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Routes of administration
There are many routes of administration for testosterone. Forms of testosterone for human administration currently available include injectable (such as testosterone cypionate or testosterone enanthate in oil), oral, buccal, transdermal skin patches, and transdermal creams or gels.
In the pipeline are "roll on" methods and nasal sprays.
The original and primary use of testosterone is for the treatment of males who have too little or no natural endogenous testosterone production—males with hypogonadism. Appropriate use for this purpose is legitimate hormone replacement therapy (testosterone replacement therapy [TRT]), which maintains serum testosterone levels in the normal range.
However, over the years, as with every hormone, testosterone or other anabolic steroids has also been given for many other conditions and purposes besides replacement, with variable success but higher rates of side effects or problems. Examples include infertility, lack of libido or erectile dysfunction, osteoporosis, penile enlargement, height growth, bone marrow stimulation and reversal of anemia, and even appetite stimulation. By the late 1940s testosterone was being touted as an anti-aging wonder drug (e.g., see Paul de Kruif's The Male Hormone). Decline of testosterone production with age has led to interest in androgen replacement therapy.
To take advantage of its virilizing effects, testosterone is often administered to transsexual men as part of the hormone replacement therapy, with a "target level" of the normal male testosterone level. Like-wise, transsexual men are sometimes prescribed anti-androgens to decrease the level of testosterone in the body and allow for the effects of estrogen to develop.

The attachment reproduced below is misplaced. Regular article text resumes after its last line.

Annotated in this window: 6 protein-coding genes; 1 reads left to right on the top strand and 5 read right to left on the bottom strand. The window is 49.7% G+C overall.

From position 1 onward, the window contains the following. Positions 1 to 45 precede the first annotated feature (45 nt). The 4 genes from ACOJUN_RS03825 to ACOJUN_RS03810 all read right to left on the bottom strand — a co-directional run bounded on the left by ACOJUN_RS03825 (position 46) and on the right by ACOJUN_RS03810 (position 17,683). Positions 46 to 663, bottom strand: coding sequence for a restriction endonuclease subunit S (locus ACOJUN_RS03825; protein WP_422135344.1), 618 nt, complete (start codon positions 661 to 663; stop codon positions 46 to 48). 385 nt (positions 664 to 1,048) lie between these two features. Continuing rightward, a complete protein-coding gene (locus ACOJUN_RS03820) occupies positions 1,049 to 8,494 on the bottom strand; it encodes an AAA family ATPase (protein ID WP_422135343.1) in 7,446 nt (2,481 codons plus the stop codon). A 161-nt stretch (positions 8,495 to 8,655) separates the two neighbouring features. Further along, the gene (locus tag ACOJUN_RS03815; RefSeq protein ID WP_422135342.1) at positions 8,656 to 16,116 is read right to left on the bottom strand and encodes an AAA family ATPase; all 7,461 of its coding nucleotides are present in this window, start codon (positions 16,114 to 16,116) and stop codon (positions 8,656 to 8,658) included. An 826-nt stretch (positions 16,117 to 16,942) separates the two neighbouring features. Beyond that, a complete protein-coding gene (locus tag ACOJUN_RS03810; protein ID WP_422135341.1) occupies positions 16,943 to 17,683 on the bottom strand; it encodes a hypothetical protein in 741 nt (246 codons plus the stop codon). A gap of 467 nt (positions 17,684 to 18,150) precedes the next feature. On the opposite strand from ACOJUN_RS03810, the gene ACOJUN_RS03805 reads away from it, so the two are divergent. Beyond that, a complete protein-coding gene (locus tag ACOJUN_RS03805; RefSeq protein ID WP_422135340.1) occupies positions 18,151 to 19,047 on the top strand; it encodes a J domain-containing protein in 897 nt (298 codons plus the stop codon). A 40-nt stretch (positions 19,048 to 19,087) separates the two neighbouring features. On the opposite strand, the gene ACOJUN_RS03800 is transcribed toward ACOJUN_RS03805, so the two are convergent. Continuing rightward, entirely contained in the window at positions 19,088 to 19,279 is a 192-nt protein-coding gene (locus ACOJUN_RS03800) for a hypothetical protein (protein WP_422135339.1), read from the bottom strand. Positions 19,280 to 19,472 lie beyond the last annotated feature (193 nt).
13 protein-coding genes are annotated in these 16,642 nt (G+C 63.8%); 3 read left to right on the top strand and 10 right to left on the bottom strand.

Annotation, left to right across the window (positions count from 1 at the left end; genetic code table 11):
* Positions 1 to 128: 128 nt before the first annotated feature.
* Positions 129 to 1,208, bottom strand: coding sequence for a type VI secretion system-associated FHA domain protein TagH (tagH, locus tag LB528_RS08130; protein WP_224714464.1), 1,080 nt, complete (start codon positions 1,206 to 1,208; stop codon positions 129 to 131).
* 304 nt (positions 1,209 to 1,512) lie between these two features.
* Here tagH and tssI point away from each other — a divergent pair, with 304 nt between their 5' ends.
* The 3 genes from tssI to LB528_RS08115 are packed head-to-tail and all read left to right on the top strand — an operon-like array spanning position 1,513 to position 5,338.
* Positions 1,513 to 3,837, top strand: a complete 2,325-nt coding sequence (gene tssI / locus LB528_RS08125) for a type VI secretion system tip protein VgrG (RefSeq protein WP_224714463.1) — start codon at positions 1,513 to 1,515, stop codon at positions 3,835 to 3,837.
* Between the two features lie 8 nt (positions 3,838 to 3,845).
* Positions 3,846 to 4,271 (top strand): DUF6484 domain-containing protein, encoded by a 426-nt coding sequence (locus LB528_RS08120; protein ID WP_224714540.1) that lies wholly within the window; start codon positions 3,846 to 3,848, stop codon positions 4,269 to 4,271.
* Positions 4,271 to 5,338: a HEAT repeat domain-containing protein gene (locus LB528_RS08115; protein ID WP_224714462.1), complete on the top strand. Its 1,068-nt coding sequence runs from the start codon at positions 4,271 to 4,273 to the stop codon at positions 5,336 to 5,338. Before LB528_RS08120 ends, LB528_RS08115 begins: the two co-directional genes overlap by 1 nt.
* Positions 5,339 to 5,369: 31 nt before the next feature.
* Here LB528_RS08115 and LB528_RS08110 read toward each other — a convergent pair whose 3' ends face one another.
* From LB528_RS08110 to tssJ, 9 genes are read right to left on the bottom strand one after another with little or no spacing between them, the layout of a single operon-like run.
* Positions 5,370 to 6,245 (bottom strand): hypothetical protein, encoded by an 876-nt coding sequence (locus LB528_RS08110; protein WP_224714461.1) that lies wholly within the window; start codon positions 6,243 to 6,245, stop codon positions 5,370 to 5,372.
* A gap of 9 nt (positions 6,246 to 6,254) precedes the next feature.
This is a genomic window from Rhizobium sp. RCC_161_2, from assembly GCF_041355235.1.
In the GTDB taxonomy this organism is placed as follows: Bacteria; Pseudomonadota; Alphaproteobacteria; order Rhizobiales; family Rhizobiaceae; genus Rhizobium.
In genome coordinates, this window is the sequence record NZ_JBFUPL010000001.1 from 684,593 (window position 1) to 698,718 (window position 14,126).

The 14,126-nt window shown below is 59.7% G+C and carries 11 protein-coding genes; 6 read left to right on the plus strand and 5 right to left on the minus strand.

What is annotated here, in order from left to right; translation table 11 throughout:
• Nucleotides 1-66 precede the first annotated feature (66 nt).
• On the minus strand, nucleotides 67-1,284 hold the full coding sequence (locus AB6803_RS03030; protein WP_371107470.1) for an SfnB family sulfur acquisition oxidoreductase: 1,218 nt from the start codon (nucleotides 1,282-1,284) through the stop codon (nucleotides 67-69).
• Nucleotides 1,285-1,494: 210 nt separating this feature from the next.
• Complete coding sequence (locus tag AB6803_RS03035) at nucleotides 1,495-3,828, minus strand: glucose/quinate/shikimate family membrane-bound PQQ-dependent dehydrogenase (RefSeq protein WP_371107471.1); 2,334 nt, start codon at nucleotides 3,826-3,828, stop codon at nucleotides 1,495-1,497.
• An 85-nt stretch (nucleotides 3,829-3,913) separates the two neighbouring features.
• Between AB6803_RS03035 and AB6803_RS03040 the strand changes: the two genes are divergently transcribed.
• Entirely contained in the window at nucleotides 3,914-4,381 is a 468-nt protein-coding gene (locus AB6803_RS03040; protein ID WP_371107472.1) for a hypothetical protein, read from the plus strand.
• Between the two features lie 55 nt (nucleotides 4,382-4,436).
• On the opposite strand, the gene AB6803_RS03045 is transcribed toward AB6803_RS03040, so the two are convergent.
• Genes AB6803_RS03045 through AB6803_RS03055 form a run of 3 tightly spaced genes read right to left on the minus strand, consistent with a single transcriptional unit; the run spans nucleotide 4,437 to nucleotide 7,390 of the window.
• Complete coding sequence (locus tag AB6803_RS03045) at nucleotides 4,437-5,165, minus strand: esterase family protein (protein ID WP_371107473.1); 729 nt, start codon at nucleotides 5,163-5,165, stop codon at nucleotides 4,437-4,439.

Testosterone patches are effective at treating low libido in post-menopausal women. Low libido may also occur as a symptom or outcome of hormonal contraceptive use. Women may also use testosterone therapies to treat or prevent loss of bone density, muscle mass and to treat certain kinds of depression and low energy state. Women on testosterone therapies may experience an increase in weight without an increase in body fat due to changes in bone and muscle density. Most undesired effects of testosterone therapy in women may be controlled by hair-reduction strategies, acne prevention, etc. There is a theoretical risk that testosterone therapy may increase the risk of breast or gynaecological cancers, and further research is needed to define any such risks more clearly.